For Treating Acute LRTI: Azithromycin or Amoxicillin?

For Treating Acute LRTI: Azithromycin or Amoxicillin?
For Treating Acute LRTI: Azithromycin or Amoxicillin?

Approximately five million people die annually from acute respiratory tract infections (eg, acute bronchitis, acute exacerbations of chronic bronchitis), with pneumonia being the most frequent cause of death, hospitalization, and medical consultation. In a new review published in the Cochrane Library, researchers sought to compare the effectiveness of the macrolide antibiotic azithromycin to the broad-spectrum penicillin amoxicillin or amoxicillin/clavulanic acid (broad-spectrum penicillin + beta-lactamase inhibitor) for the treatment of lower respiratory tract infections. Microbial eradication, clinical failure, and adverse events were assessed for all therapies.

Fifteen trials, involving 2496 patients, were included in the assessment (12 trials compared azithromycin to amoxicillin-clavulanic acid; three studies compared azithromycin to amoxicillin). The following is a summary of the findings:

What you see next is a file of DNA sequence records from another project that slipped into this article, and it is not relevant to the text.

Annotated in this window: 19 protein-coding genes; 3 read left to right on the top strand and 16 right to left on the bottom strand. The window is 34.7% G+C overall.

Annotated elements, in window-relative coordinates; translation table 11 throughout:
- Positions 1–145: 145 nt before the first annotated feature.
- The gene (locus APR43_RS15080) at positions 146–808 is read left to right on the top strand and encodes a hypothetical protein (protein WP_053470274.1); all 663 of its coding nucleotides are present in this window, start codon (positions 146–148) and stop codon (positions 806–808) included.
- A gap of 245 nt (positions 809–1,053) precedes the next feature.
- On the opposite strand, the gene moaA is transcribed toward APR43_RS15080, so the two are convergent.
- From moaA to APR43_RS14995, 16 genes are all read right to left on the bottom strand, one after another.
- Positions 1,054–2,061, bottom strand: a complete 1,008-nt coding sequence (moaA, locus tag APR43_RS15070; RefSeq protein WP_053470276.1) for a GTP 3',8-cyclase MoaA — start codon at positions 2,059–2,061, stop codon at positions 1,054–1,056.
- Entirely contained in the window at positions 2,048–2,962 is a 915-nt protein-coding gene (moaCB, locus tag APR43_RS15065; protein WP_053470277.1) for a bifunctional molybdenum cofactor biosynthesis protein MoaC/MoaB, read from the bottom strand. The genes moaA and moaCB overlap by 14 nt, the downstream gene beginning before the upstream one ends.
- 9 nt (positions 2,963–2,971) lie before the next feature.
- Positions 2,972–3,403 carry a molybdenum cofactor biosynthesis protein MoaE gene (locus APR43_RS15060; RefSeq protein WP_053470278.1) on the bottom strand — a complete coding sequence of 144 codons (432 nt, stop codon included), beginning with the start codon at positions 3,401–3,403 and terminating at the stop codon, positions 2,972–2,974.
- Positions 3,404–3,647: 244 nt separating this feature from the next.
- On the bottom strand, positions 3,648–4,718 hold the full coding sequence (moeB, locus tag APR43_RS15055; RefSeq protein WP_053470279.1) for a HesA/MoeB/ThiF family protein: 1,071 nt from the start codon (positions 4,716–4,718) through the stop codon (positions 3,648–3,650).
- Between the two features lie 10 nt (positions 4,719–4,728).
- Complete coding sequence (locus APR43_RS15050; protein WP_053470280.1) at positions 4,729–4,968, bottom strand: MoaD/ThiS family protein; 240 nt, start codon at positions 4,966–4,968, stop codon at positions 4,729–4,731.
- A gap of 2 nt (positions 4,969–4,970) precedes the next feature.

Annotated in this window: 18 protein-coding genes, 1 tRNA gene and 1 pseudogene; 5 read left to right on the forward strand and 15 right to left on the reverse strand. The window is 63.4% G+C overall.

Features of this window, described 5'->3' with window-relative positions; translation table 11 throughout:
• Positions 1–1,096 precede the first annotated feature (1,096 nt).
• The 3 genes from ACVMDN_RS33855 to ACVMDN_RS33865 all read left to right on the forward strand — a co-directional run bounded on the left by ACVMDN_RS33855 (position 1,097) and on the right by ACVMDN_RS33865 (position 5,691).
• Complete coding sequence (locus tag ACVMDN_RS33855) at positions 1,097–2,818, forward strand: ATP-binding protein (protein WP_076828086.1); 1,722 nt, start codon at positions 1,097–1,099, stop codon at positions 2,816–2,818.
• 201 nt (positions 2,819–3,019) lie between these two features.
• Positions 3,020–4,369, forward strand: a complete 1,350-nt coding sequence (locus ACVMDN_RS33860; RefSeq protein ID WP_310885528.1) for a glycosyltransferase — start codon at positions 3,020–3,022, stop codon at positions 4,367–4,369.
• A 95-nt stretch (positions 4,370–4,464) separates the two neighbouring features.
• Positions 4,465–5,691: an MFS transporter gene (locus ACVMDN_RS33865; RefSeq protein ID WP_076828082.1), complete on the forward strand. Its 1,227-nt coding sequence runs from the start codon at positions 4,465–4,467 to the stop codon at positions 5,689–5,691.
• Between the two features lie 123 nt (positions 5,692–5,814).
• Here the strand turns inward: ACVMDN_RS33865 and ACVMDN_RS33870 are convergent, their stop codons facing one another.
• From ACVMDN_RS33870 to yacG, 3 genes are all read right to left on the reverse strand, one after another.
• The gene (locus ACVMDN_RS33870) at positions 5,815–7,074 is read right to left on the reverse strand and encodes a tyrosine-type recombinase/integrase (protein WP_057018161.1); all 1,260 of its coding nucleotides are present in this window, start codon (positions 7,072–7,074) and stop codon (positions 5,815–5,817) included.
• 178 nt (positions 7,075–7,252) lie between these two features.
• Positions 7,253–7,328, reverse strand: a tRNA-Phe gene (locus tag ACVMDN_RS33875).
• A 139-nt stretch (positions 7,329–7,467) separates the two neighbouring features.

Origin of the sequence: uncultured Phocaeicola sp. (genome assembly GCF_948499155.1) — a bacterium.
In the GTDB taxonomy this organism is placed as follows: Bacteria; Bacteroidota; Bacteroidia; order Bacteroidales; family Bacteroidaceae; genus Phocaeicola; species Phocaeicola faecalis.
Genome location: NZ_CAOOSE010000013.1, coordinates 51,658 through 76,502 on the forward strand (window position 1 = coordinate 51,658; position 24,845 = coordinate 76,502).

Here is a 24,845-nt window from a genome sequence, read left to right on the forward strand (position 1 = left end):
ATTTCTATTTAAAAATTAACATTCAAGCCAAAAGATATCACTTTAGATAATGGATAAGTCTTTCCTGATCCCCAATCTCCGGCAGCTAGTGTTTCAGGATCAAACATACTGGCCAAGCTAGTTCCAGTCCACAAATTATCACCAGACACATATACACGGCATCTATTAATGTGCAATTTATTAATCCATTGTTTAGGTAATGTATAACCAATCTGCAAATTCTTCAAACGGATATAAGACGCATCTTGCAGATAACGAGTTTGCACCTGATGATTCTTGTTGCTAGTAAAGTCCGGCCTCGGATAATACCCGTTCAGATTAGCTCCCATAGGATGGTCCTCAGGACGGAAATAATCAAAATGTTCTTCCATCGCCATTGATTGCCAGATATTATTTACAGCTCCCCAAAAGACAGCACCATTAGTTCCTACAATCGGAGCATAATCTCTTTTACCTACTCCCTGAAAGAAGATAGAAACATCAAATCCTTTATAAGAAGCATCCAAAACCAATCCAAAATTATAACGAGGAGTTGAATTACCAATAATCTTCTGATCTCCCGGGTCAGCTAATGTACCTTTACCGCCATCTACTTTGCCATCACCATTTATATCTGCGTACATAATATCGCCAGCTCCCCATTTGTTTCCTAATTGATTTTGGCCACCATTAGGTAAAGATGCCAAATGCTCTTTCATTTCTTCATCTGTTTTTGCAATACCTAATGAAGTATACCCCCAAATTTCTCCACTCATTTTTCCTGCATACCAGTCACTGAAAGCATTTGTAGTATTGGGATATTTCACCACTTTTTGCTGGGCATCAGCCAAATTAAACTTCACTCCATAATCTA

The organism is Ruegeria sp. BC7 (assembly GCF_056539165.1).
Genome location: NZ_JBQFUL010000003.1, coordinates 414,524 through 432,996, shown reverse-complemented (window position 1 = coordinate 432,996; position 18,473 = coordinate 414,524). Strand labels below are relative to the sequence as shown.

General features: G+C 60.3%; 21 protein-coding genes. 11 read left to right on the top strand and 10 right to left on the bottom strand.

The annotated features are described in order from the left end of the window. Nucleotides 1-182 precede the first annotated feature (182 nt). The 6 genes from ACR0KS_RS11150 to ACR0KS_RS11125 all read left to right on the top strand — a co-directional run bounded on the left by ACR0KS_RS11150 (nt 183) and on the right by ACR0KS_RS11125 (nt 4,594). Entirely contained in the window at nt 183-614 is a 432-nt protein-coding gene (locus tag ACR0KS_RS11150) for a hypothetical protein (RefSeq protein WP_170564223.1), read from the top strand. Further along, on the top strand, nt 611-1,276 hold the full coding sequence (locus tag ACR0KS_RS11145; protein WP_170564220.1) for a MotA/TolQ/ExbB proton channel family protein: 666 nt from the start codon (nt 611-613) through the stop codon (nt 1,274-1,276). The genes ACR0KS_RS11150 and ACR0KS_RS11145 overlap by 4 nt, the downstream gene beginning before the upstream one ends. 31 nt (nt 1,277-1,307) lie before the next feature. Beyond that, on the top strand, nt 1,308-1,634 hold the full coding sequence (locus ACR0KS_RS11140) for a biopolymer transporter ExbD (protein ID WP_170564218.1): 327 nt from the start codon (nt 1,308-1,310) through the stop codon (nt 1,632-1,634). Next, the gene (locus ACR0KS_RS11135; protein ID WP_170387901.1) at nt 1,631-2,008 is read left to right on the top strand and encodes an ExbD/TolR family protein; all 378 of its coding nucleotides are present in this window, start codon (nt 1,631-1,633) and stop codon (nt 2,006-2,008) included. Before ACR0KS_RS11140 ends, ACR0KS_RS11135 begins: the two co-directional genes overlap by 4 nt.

Pooled analysis:

  • Incidence of clinical failure on day 10–14: azithromycin group 10.1% vs. amoxicillin or amoxicillin-clavulanic acid 10.3%; no statistical significance between the two groups (risk ratio [RR]:1.09)
  • Microbial eradication: azithromycin group: 66.4% vs. amoxicillin or amoxicillin-clavulanic acid 67.6%; no significant difference between the groups
  • Overall incidence of adverse events: azithromycin group: 17.9% vs. amoxicillin or amoxicillin-clavulanic acid: 23.6% (RR: 0.76)

Subgroup analysis:

  • No significant difference in effect between the two groups with regards to age
  • For acute bronchitis, incidence of clinical failure significantly lower in the azithromycin group (RR:0.63)

The authors conclude that while evidence may be unclear as to whether azithromycin is superior to amoxicillin or amoxicillin-clavulanic acid in treating acute lower respiratory tract infections, for patients with acute bronchitis with suspected bacterial cause, azithromycin appears to be the more effective choice for lowering incidence of clinical failure. Also, the incidence of adverse events seems lower with azithromycin.  For clinicians treating acute lower respiratory tract infections, other factors such as cost, convenience, and treatment adherence should be taken into consideration. 

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